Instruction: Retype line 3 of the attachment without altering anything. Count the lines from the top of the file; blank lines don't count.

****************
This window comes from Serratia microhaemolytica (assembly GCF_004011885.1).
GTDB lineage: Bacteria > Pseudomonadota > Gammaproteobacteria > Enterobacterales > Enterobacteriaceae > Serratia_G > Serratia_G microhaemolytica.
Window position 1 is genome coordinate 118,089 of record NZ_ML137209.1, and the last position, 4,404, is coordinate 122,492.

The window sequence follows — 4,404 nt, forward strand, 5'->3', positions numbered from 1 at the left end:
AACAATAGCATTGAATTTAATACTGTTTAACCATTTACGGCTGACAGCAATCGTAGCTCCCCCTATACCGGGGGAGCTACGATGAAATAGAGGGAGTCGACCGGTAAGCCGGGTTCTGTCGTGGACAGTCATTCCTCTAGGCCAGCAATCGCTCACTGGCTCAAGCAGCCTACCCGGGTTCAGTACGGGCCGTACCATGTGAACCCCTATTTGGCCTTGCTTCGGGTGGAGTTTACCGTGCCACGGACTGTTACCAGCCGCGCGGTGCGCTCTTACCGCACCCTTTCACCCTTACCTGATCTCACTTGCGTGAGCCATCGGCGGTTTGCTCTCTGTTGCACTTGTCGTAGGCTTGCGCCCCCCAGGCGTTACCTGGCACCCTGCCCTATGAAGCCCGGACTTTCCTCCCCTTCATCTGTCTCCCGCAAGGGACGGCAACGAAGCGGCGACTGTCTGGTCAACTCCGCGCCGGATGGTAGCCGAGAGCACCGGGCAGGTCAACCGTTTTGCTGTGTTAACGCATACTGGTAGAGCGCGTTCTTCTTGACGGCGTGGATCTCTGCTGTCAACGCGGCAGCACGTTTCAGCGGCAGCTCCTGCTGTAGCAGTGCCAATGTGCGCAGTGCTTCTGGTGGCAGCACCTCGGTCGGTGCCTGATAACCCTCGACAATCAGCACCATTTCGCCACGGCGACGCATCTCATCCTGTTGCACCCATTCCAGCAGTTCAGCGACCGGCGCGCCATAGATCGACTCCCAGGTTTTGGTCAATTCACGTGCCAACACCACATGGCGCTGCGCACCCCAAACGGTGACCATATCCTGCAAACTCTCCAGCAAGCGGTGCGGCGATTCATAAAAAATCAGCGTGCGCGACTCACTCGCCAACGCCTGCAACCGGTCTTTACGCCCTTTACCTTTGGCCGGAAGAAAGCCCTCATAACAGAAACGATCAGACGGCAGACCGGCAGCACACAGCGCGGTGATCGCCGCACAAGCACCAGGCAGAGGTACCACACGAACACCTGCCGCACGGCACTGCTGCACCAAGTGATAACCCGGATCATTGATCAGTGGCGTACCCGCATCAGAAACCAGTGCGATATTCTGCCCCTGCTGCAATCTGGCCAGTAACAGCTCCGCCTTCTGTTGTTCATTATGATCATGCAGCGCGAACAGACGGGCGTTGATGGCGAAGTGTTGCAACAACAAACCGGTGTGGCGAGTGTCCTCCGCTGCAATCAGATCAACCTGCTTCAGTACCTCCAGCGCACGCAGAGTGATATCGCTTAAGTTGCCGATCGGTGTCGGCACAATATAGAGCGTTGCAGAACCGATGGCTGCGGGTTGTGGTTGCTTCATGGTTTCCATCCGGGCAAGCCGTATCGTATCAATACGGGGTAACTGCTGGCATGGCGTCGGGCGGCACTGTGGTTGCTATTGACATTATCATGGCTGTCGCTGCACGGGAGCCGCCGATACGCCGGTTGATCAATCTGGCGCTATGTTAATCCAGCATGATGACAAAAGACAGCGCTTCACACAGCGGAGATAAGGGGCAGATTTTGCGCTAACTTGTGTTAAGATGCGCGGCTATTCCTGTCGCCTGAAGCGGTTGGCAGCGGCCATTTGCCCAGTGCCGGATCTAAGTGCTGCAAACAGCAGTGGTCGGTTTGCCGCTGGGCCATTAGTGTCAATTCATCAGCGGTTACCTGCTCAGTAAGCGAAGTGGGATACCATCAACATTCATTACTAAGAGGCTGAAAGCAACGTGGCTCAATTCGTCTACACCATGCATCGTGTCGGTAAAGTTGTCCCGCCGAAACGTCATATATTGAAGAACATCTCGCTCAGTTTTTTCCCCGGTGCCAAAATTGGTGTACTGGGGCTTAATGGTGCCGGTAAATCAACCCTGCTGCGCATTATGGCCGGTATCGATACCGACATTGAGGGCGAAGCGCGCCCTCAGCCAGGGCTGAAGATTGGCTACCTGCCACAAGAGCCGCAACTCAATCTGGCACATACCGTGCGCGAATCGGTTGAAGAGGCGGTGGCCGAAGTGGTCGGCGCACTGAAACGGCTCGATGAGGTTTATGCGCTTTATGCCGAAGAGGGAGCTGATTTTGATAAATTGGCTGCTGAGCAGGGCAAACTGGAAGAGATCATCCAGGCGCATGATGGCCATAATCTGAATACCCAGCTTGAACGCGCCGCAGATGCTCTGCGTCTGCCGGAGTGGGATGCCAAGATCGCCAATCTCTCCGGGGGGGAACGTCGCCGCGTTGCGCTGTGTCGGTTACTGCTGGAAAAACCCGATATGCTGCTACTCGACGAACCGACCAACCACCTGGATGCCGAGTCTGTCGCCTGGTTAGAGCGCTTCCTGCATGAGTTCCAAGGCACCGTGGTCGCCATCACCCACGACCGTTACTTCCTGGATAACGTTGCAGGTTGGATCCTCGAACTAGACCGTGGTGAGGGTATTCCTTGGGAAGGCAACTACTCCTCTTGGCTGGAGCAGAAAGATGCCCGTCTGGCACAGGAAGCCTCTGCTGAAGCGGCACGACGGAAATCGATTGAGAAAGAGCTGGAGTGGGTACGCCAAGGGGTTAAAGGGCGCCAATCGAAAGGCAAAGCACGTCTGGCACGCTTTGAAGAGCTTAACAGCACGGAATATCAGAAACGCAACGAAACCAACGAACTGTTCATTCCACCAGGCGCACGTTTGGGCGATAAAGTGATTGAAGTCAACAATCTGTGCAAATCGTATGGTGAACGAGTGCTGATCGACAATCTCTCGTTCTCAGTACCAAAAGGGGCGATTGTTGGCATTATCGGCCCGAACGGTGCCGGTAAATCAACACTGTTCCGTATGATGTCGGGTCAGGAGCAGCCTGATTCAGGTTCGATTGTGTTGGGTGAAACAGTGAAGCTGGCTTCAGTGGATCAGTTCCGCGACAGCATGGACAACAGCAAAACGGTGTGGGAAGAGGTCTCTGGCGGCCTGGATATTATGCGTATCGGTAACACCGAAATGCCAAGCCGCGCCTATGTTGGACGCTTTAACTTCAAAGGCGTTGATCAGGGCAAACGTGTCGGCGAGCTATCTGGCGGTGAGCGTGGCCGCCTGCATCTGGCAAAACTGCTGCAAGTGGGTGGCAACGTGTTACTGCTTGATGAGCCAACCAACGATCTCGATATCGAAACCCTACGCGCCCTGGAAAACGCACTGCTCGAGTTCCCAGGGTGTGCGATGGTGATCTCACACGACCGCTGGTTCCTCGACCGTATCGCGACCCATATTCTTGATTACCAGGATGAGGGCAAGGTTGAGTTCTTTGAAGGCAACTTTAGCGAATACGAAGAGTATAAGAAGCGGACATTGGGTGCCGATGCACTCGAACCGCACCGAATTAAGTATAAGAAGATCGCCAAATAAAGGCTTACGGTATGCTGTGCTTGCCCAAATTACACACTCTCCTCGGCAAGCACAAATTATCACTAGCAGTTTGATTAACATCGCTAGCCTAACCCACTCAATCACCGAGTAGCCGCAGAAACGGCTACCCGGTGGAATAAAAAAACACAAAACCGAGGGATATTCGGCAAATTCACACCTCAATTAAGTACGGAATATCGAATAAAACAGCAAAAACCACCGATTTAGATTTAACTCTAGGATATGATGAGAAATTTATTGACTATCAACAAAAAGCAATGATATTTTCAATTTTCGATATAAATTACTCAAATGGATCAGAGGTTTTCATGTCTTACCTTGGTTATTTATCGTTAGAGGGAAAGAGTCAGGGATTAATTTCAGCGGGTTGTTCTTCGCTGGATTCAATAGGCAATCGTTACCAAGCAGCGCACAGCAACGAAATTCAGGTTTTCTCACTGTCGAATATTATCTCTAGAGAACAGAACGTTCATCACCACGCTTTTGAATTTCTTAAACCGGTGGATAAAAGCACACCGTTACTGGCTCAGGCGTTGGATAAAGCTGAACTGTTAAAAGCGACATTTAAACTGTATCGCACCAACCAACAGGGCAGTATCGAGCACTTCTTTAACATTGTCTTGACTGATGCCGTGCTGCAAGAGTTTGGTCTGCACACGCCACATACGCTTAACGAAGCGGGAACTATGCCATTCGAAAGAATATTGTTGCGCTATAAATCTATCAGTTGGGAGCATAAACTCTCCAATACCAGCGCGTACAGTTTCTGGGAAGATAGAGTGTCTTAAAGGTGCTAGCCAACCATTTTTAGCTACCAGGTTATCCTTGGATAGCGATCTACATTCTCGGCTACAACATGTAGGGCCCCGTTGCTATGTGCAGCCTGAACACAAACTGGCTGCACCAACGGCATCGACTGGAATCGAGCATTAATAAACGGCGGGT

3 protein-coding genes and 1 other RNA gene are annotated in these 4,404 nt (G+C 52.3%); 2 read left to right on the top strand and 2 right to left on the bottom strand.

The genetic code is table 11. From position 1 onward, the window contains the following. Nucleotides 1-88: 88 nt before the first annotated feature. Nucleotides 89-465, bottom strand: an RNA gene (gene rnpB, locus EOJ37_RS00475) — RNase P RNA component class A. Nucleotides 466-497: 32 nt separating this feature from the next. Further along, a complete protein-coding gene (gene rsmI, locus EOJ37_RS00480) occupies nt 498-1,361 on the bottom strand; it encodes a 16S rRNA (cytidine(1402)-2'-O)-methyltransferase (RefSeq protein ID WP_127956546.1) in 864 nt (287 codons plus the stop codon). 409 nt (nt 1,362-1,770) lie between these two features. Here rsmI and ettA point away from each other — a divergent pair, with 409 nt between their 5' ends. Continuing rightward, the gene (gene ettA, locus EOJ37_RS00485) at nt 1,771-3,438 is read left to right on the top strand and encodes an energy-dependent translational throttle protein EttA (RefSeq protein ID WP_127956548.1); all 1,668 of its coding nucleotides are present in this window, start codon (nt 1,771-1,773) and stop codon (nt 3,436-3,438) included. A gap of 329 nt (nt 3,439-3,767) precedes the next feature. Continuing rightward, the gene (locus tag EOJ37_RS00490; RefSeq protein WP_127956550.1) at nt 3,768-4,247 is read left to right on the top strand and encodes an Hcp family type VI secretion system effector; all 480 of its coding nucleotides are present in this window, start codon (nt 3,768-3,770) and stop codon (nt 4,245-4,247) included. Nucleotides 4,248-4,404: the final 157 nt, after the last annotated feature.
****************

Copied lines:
Window position 1 is genome coordinate 118,089 of record NZ_ML137209.1, and the last position, 4,404, is coordinate 122,492.